Northern Idaho Lawmaker Attracts Supporters After Punishment
UPDATE: 3:24 p.m.: Five Idaho lawmakers surprised the House floor Monday by asking Speaker Scott Bedke to remove them from their committee assignments in a defiant act of solidarity with a female colleague recently admonished for comments on the mobility of women.
Republican Reps. Ron Nate, Priscilla Giddings, Dorothy Moon, Christy Zito, and Karey Hanks made their requests one-by-one on the House floor, sparking murmurs of surprise and criticism among some members on the floor but getting no response from Bedke.
"I'm deeply concerned about the integrity of this body and the mixed messages being sent to the citizens of Idaho," said Rep. Ron Nate, R-Idaho Falls, who was the first to stand and ask to be removed from his legislative committees.
The group was reacting to Bedke's fresh announcement that Rep. Heather Scott, a Republican from Blanchard, would be removed from her three legislative committee assignments. The decision came after Scott commented to another female lawmaker that women only move up in the Legislature by trading sexual favors, sparking outrage from both Republicans and Democrats inside the House.
Fallout from the rarely-used punishment has been swift. Scott's supporters have flooded lawmakers' inboxes and voicemails arguing that it was Bedke, not Scott, who was out of line. Support groups popped up on Facebook blasting both news media and lawmakers deemed as the "establishment." Meanwhile, Scott has stood by her comments, reiterating that she's being punished for speaking truth to power.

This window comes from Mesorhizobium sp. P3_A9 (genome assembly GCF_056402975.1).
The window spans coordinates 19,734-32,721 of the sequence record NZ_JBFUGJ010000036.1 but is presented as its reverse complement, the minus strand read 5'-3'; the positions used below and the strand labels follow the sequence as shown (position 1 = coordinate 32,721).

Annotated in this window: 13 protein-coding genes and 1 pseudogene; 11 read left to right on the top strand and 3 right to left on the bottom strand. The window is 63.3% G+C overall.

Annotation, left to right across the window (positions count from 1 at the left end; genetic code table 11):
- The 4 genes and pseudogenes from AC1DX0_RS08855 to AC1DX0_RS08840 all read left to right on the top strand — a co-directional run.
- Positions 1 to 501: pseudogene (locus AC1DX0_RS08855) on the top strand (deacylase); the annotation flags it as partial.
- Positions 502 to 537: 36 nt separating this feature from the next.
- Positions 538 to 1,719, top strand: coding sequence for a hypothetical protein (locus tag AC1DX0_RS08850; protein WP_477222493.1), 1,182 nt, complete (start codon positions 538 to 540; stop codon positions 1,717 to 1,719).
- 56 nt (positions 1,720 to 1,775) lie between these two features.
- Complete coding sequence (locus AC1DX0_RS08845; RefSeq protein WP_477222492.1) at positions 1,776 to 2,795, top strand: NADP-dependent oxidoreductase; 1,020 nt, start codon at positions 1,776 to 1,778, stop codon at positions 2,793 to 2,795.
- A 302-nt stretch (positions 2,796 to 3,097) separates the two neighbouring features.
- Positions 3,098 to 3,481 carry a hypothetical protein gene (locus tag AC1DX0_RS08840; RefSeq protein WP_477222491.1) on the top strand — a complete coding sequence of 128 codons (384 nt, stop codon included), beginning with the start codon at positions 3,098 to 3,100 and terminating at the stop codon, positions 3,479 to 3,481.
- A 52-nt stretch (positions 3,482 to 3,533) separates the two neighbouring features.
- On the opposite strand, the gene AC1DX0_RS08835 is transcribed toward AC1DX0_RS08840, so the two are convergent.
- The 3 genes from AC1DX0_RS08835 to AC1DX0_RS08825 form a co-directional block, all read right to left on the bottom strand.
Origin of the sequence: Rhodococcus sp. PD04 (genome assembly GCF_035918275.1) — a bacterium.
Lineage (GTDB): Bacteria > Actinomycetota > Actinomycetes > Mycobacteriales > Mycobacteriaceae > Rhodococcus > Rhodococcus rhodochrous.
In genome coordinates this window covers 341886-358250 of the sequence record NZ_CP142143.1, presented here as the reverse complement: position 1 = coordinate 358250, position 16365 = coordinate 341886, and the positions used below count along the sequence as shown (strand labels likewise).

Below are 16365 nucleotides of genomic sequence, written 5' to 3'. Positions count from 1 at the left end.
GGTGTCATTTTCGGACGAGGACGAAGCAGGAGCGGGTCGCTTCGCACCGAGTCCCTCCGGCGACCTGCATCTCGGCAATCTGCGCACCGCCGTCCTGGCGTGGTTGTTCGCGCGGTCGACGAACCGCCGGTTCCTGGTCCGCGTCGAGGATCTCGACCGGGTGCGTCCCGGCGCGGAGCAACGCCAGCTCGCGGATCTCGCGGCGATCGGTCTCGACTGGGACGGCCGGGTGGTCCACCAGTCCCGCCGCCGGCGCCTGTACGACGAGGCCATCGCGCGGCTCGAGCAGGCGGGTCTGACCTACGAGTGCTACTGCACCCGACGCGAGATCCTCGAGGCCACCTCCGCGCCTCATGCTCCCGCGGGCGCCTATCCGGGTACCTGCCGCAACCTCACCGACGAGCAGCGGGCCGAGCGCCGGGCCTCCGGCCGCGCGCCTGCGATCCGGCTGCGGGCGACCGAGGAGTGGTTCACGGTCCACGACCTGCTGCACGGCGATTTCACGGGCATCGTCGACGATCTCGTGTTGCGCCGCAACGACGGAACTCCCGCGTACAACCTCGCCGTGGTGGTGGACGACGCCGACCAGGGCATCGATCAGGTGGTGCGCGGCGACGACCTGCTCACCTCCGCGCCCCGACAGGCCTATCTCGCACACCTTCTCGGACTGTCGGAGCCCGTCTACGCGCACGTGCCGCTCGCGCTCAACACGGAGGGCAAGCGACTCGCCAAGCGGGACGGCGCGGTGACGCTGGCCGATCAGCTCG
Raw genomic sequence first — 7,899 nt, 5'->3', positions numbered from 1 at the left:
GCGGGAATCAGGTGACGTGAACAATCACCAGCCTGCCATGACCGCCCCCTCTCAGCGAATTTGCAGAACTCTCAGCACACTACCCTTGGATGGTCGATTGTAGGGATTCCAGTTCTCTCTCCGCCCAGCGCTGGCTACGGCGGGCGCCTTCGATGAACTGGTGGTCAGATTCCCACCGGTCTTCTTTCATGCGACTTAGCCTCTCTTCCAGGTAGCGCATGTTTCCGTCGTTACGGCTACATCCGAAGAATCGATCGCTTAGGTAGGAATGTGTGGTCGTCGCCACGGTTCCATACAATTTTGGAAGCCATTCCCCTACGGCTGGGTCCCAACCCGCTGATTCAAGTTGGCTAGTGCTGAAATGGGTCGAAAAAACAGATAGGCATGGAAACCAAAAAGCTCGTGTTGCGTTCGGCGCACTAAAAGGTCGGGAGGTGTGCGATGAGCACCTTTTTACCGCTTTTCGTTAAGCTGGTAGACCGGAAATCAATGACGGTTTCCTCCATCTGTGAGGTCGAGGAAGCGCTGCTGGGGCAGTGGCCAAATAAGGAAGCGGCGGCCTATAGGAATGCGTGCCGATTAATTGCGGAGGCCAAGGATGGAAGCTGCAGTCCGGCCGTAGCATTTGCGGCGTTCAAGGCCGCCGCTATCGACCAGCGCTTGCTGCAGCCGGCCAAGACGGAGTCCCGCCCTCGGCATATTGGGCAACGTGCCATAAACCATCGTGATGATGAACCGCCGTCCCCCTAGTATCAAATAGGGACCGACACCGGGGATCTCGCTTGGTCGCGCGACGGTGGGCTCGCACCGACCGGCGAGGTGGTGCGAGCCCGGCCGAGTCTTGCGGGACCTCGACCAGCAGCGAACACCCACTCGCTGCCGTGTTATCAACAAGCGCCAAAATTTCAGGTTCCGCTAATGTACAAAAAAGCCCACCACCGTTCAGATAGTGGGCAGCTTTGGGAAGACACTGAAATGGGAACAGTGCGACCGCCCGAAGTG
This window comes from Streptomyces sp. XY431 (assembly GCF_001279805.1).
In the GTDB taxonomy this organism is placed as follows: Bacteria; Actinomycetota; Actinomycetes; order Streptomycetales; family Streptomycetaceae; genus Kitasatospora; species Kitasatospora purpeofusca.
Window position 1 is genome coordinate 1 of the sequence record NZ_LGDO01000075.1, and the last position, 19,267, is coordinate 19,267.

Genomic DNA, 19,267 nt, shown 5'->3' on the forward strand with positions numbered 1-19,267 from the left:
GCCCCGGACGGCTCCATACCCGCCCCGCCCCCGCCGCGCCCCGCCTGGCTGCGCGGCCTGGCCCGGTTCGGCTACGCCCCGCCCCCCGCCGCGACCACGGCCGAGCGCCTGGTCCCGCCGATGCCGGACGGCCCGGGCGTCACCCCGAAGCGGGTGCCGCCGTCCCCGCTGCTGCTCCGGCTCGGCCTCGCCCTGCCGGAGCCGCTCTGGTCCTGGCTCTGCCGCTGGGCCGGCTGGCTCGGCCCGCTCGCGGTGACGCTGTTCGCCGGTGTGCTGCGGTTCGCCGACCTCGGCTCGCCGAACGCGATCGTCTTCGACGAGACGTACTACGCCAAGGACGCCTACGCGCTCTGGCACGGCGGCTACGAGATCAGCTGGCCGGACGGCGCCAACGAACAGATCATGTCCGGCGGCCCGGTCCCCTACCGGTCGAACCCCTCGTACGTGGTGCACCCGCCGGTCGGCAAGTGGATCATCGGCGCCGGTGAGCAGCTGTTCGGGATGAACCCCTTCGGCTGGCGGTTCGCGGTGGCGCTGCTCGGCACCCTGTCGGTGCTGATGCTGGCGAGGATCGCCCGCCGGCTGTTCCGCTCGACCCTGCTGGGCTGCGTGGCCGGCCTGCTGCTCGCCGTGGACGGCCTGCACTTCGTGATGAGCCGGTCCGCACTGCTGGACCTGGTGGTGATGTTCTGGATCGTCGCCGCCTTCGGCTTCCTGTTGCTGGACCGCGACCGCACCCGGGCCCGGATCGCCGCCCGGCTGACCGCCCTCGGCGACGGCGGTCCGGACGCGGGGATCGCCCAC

To date, Scott has not offered any evidence of her allegations.
Bedke later told The Associated Press that he would not be removing the group from their committee assignments.
"It's their prerogative to show up to committee or not show up to committee, that's on them," Bedke said.
Nate and Moon both showed up to the House Energy and Technology Committee meeting Monday afternoon.
Nate was the only second-term lawmaker among the group to stand up to Bedke, the remaining four are newly-elected representatives. All of them declined to offer an immediate comment but promised they would release a statement soon.
In Idaho, the House speaker has total control over assignments to legislative committees. Assignments are organized every two years after the November election, typically involving an all-day process of political hustling where assignments can sometimes reveal which lawmakers are being rewarded or punished for past behavior.
There is no appeal process if a lawmaker gets kicked off a committee or if someone disagrees with the speaker's assignment decision.
Committee assignments are crucial placements to shape and vote on legislation. Serving on legislative committees allows lawmakers to have firsthand knowledge of what bills are moving through the Capitol, advocate for key issues on behalf of their constituents and gather valuable expertise on legislative subjects.